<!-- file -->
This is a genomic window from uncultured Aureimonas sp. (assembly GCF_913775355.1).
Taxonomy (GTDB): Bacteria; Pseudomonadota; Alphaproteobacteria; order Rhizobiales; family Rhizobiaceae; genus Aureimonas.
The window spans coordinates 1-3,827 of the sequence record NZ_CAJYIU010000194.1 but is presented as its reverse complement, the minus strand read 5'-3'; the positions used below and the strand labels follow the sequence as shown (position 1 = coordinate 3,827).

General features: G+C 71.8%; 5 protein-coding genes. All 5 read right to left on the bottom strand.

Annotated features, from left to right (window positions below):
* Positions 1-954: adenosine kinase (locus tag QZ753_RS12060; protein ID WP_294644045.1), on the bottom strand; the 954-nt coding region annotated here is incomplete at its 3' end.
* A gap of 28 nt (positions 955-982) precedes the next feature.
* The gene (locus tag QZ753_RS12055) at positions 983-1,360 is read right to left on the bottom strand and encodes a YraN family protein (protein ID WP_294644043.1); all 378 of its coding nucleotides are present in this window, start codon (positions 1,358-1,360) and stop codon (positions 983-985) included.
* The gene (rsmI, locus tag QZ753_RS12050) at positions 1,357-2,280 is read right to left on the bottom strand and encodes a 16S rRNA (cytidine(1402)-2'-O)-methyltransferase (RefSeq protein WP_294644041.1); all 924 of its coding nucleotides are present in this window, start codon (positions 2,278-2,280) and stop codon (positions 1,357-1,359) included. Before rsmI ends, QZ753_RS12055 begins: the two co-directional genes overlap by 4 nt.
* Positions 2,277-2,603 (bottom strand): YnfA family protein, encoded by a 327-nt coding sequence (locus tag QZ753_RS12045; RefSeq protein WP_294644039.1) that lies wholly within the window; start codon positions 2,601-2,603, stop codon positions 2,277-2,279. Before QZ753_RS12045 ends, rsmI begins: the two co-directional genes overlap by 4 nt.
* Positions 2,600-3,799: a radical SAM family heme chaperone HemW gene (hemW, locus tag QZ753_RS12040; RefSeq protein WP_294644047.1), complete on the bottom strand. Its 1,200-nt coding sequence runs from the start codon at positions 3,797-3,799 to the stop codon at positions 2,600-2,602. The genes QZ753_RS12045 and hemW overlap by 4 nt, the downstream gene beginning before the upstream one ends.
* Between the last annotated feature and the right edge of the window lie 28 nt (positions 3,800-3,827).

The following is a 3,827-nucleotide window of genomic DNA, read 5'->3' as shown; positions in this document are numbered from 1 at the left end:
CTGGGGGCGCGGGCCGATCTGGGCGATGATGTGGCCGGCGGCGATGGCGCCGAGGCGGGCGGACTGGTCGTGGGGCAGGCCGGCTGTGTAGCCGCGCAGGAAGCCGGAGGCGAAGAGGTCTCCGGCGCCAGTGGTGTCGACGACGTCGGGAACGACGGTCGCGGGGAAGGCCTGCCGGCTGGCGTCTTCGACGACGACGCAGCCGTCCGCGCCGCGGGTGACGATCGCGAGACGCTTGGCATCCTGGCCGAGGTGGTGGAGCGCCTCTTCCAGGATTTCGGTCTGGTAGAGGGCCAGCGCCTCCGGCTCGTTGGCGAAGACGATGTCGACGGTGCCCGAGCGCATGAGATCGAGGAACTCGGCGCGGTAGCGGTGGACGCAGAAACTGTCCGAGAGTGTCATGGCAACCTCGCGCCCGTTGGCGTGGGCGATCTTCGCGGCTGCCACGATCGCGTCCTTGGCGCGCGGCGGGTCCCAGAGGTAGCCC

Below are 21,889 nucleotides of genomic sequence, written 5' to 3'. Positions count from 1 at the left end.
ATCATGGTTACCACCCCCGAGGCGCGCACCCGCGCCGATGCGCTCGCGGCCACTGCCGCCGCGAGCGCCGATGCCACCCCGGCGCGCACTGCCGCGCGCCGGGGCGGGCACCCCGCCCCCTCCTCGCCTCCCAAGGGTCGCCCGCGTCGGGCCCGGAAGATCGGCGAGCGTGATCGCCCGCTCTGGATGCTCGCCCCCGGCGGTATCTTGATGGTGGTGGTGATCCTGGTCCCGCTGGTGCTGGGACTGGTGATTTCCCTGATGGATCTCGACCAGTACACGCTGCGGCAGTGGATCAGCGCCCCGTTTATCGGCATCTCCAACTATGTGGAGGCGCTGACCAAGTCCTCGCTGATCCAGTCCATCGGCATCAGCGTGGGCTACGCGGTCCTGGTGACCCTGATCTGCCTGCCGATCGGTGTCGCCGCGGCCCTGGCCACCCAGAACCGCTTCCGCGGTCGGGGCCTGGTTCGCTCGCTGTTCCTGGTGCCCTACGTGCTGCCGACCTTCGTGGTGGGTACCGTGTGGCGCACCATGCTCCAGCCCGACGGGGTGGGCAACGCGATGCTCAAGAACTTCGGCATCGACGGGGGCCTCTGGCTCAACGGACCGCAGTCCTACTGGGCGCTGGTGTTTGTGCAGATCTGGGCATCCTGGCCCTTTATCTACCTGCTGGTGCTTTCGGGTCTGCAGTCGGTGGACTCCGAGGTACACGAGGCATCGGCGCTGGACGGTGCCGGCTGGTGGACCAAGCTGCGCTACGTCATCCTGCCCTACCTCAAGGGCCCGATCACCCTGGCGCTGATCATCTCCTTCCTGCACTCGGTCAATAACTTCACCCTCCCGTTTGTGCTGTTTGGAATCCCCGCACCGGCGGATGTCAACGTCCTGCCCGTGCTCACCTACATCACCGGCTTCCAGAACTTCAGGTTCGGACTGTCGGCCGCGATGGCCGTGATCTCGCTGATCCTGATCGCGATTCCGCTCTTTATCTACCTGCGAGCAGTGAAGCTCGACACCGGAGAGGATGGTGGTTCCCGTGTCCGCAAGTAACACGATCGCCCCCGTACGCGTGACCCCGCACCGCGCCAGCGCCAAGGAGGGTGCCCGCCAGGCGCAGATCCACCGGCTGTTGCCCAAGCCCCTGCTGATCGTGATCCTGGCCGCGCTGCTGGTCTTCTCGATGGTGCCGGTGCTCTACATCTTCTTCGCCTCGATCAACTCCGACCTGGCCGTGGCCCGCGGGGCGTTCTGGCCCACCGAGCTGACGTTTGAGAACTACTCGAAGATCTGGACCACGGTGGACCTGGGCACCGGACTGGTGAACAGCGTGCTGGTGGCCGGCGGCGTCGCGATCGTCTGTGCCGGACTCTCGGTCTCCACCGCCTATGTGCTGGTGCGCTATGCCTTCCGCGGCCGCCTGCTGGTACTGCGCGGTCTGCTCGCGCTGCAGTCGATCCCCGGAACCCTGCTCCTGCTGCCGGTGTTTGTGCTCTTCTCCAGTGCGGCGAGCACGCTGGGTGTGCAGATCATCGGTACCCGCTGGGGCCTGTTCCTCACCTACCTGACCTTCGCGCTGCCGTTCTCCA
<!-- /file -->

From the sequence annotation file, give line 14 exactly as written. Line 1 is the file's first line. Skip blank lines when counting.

CTGGGGGCGCGGGCCGATCTGGGCGATGATGTGGCCGGCGGCGATGGCGCCGAGGCGGGCGGACTGGTCGTGGGGCAGGCCGGCTGTGTAGCCGCGCAGGAAGCCGGAGGCGAAGAGGTCTCCGGCGCCAGTGGTGTCGACGACGTCGGGAACGACGGTCGCGGGGAAGGCCTGCCGGCTGGCGTCTTCGACGACGACGCAGCCGTCCGCGCCGCGGGTGACGATCGCGAGACGCTTGGCATCCTGGCCGAGGTGGTGGAGCGCCTCTTCCAGGATTTCGGTCTGGTAGAGGGCCAGCGCCTCCGGCTCGTTGGCGAAGACGATGTCGACGGTGCCCGAGCGCATGAGATCGAGGAACTCGGCGCGGTAGCGGTGGACGCAGAAACTGTCCGAGAGTGTCATGGCAACCTCGCGCCCGTTGGCGTGGGCGATCTTCGCGGCTGCCACGATCGCGTCCTTGGCGCGCGGCGGGTCCCAGAGGTAGCCC